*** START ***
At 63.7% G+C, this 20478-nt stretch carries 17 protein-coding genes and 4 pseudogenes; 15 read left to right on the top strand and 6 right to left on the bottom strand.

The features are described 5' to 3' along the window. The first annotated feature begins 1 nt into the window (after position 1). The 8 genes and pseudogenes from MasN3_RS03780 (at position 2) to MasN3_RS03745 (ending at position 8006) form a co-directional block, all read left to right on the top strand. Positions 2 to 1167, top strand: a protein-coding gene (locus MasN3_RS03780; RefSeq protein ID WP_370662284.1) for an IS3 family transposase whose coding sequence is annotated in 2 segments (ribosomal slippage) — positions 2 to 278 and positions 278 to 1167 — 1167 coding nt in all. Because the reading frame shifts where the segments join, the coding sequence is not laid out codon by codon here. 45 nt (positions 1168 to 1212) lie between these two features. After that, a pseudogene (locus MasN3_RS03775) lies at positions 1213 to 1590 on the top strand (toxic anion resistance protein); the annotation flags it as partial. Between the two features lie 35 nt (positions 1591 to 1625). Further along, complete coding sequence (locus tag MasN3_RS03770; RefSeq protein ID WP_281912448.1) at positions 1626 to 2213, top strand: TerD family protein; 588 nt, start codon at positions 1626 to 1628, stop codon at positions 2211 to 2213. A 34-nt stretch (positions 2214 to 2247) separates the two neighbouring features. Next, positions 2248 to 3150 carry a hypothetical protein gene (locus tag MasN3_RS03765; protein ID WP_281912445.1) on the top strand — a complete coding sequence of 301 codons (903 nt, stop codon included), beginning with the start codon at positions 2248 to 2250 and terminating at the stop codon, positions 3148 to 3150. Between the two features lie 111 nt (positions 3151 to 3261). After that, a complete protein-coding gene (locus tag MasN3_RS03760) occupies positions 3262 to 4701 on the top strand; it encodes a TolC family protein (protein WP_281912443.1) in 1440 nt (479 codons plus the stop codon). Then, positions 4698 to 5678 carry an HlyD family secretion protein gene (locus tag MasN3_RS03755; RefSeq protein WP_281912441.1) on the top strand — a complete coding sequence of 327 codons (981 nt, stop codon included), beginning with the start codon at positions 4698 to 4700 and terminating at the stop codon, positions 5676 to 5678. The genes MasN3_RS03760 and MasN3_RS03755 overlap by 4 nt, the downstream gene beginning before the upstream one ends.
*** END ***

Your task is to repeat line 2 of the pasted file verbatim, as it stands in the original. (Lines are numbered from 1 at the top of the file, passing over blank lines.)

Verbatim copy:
The features are described 5' to 3' along the window. The first annotated feature begins 1 nt into the window (after position 1). The 8 genes and pseudogenes from MasN3_RS03780 (at position 2) to MasN3_RS03745 (ending at position 8006) form a co-directional block, all read left to right on the top strand. Positions 2 to 1167, top strand: a protein-coding gene (locus MasN3_RS03780; RefSeq protein ID WP_370662284.1) for an IS3 family transposase whose coding sequence is annotated in 2 segments (ribosomal slippage) — positions 2 to 278 and positions 278 to 1167 — 1167 coding nt in all. Because the reading frame shifts where the segments join, the coding sequence is not laid out codon by codon here. 45 nt (positions 1168 to 1212) lie between these two features. After that, a pseudogene (locus MasN3_RS03775) lies at positions 1213 to 1590 on the top strand (toxic anion resistance protein); the annotation flags it as partial. Between the two features lie 35 nt (positions 1591 to 1625). Further along, complete coding sequence (locus tag MasN3_RS03770; RefSeq protein ID WP_281912448.1) at positions 1626 to 2213, top strand: TerD family protein; 588 nt, start codon at positions 1626 to 1628, stop codon at positions 2211 to 2213. A 34-nt stretch (positions 2214 to 2247) separates the two neighbouring features. Next, positions 2248 to 3150 carry a hypothetical protein gene (locus tag MasN3_RS03765; protein ID WP_281912445.1) on the top strand — a complete coding sequence of 301 codons (903 nt, stop codon included), beginning with the start codon at positions 2248 to 2250 and terminating at the stop codon, positions 3148 to 3150. Between the two features lie 111 nt (positions 3151 to 3261). After that, a complete protein-coding gene (locus tag MasN3_RS03760) occupies positions 3262 to 4701 on the top strand; it encodes a TolC family protein (protein WP_281912443.1) in 1440 nt (479 codons plus the stop codon). Then, positions 4698 to 5678 carry an HlyD family secretion protein gene (locus tag MasN3_RS03755; RefSeq protein WP_281912441.1) on the top strand — a complete coding sequence of 327 codons (981 nt, stop codon included), beginning with the start codon at positions 4698 to 4700 and terminating at the stop codon, positions 5676 to 5678. The genes MasN3_RS03760 and MasN3_RS03755 overlap by 4 nt, the downstream gene beginning before the upstream one ends.